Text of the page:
HC Deb 06 May 1858 vol 150 cc222-7

Order for Second Reading read.


observed, that a statute requiring a property qualification for Members of Parliament was first passed in the reign of Queen Anne with the avowed object of excluding the trading classes from Parliament and admitting only persons connected with the landed interest. Fictitious qualifications became so common that in the reign of George II. this statute was followed by another which made it necessary for Members to make an oath that they possessed the required qualification. The qualification was fixed at £600 a year for counties and £300 a year for boroughs, and in both cases it was confined to real property. It became matter of notoriety that persons in taking the oath made false representations, stating that they had incomes from and interest in real property which they did not really possess. Since her present Majesty ascended the Throne the oath was repealed, and a declaration substituted, allowing personal property to be used as a qualification where real property did not exist. The practice of making false representations was, however, very common, and he was told that after every general election there were usually from fifty to sixty cases in which persons declared themselves qualified who were not so. The anomalies of the system were very great. The Scotch Members, who certainly were not the least respectable Members of that House, required no qualification. The Members for the Universities required no qualification; the eldest sons of peers and of persons qualified to sit as Knights of the Shire, that is to say, of persons who had £600 per annum in real or in personal estate were also privileged to sit without a qualification. It was a remarkable fact that, since personal property had been substituted for real, the eldest son of a person who had £20,000 in the funds was entitled to sit without producing a qualification. There were other anomalies. The Members for Liverpool, for example, were qualified if they had £300 a year, while the Members for the smallest county in England—say the county of Rutland—must have £600 a year. There were some Gentlemen who thought it necessary to retain the property qualification, with all its anomalies and absurdities, because it excluded Chartists and other persons holding extreme political opinions. He would not enter into the question of Chartism, but he might observe that it was the opinion of many that it would be better as a safety valve to give Chartists the opportunity of expressing their opinions in that House than compel them to do so out of doors. While they excluded Chartists they compelled the younger sons of peers and landowners to come to their table and declare they had a qualification of which it was notorious they were not the bonâ fide possessors. In most instances these younger sons had from their parents an allowance of so many hundreds a year, but in law that was no qualification for a seat in that House. It was high time to do away with this kind of legislation, which encouraged Members to make false declarations at their table, and to recur to the old practice of giving to the electors the freest choice of their representatives. He hoped the Government would not offer any opposition to this Bill, but that they would show, by giving it their support, that they were really in earnest in their desire to give useful reforms to the people. The hon. Member then moved the second reading of the Bill.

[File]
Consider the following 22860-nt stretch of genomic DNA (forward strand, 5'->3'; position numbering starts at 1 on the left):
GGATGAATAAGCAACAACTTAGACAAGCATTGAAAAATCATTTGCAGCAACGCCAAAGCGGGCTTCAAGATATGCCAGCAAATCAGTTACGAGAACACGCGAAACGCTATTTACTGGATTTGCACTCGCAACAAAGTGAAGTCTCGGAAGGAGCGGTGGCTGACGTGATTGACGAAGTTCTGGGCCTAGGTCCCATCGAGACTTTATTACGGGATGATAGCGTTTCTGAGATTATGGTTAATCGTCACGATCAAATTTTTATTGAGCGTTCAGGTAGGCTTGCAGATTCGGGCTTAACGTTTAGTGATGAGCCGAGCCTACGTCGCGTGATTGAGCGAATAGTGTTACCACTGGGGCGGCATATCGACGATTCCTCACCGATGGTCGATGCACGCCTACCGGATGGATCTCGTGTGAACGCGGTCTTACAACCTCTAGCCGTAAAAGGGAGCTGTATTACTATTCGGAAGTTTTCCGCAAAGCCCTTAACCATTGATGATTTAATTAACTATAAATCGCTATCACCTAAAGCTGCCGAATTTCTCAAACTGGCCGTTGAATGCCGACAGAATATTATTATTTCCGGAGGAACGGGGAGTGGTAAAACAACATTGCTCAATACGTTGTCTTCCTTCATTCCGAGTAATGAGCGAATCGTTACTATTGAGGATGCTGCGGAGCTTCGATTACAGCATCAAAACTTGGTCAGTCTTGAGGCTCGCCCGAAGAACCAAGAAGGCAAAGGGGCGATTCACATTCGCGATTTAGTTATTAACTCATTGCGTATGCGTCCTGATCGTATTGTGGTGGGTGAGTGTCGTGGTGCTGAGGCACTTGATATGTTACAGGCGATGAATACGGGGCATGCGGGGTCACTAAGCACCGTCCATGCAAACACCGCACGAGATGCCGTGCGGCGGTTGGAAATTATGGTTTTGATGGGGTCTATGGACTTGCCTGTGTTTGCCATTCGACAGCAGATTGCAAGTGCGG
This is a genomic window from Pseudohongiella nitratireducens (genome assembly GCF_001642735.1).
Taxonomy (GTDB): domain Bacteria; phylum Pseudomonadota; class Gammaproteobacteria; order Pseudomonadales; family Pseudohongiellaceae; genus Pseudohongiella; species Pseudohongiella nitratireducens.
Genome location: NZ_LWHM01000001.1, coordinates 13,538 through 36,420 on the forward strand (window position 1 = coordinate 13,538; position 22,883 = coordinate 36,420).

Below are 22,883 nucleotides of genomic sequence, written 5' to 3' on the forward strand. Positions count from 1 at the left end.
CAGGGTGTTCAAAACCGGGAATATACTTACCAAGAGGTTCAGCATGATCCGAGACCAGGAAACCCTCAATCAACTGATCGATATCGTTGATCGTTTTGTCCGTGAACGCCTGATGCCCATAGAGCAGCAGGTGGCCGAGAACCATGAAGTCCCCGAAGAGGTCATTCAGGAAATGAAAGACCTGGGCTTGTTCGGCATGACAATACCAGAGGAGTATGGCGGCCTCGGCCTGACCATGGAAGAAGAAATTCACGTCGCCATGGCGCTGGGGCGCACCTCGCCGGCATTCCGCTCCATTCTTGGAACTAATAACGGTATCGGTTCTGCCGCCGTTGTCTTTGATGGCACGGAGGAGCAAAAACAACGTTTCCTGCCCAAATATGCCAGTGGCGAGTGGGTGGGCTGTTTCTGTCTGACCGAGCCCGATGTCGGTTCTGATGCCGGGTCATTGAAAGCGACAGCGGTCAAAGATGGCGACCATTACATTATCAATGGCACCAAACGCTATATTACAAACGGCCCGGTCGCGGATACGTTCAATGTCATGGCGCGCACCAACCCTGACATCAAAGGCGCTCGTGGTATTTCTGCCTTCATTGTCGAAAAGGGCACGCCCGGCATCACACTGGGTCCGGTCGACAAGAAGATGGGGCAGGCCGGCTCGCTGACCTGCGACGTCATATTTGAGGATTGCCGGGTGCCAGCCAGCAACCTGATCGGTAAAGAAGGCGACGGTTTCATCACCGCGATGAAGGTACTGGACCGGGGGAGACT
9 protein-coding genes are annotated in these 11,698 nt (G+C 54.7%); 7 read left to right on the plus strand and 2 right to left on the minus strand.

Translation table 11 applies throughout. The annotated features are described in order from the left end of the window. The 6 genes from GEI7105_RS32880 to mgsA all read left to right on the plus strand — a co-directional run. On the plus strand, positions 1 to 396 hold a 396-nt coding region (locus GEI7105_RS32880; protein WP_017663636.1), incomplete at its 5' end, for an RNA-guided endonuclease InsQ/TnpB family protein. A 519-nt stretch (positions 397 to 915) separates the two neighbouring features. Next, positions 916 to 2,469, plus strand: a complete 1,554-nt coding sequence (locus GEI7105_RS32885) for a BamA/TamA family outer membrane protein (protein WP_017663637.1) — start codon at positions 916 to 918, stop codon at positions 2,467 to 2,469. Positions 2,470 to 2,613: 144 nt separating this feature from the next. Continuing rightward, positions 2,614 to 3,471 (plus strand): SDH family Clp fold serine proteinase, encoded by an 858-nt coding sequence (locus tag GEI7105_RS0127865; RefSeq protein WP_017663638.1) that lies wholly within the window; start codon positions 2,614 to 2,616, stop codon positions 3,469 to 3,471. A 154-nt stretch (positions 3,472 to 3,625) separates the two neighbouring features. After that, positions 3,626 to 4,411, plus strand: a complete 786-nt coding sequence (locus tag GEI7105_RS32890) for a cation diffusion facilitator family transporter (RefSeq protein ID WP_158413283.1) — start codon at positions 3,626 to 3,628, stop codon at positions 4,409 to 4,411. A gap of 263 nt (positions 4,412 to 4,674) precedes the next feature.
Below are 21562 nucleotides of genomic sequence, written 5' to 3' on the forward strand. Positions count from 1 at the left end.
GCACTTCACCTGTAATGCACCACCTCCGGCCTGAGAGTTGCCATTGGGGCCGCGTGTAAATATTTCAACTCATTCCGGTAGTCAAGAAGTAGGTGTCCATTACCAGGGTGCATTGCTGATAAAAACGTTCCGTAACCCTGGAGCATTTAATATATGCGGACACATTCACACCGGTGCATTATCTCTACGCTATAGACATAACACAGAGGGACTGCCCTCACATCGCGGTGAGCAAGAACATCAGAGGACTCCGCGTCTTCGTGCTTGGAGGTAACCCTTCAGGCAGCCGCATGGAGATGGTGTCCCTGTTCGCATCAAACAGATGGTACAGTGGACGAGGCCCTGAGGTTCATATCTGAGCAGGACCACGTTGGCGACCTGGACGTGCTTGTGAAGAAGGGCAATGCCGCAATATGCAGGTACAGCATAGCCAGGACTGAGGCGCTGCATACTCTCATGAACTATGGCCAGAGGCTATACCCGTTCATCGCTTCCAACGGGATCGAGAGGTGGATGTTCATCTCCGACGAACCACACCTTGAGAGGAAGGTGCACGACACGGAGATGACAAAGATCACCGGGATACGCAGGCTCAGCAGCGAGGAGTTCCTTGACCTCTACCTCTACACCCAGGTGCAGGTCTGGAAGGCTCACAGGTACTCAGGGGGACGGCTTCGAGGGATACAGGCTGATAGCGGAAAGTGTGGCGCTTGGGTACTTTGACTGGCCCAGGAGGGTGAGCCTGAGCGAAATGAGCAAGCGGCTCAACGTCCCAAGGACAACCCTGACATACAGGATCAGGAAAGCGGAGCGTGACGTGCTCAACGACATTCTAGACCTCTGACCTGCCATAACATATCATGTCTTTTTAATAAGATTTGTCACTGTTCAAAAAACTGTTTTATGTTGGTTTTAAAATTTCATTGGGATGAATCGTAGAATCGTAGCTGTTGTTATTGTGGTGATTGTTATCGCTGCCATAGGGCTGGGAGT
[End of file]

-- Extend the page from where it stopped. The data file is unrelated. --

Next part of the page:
said, that he did not intend to oppose the second reading of the Bill in the then condition of the House, and at that late hour of the evening (eleven o'clock) but he could not allow some of the remarks of the hon. Member to pass unnoticed. The hon. Member had misrepresented the object of the existing enactment when he stated that that object was to exclude from the House all but landed proprietors. There was a broad distinction drawn between landed representatives and borough representatives, inasmuch as in the case of the former the qualification required was double that of the borough Members. [Several hon. MEMBERS: "The qualification for all was a landed one originally."] The original object of the law was sound and rational. It was to prevent persons being Members of that House whose financial position was not such that they could devote their time exclusively to the business of the House, without prejudice to their personal affairs, or could be free from the dictation to which it was said, however unfairly, that Members were sometimes subject. Nor did he think it would be without prejudice to the public interests, or to the character of the House, if the alteration of the law should have the effect of introducing such persons. The exceptions to which the hon. Member referred only proved that the original object of the law was what he had stated. He would not go into the question whether or not it was desirable to introduce into that House persons of extreme opinions, but he was inclined to agree with the hon. Member on that point. He thought that in respect to such persons that House would act as a safety-valve, for it was found that persons who had distinguished themselves out of doors by extreme opinions were apt to modify them in that House. If, however, this Bill was passed, he must say that, taking human nature as it was, and admitting, as they must admit, that men under certain circumstances were open to certain temptations, they ought to insure the purity and patriotism which it was evidently the object of that House to attain, by doing away with all salaries to public officers, so that no hon. Member, whose position was not such as to place him above the suspicion of temptation, might be exposed to imputation by his acceptance of office. He feared that that proposition would not be acceptable to hon. Gentlemen on either side of the House; but if they did not adopt it, they would place Members in a position in which they should not be placed.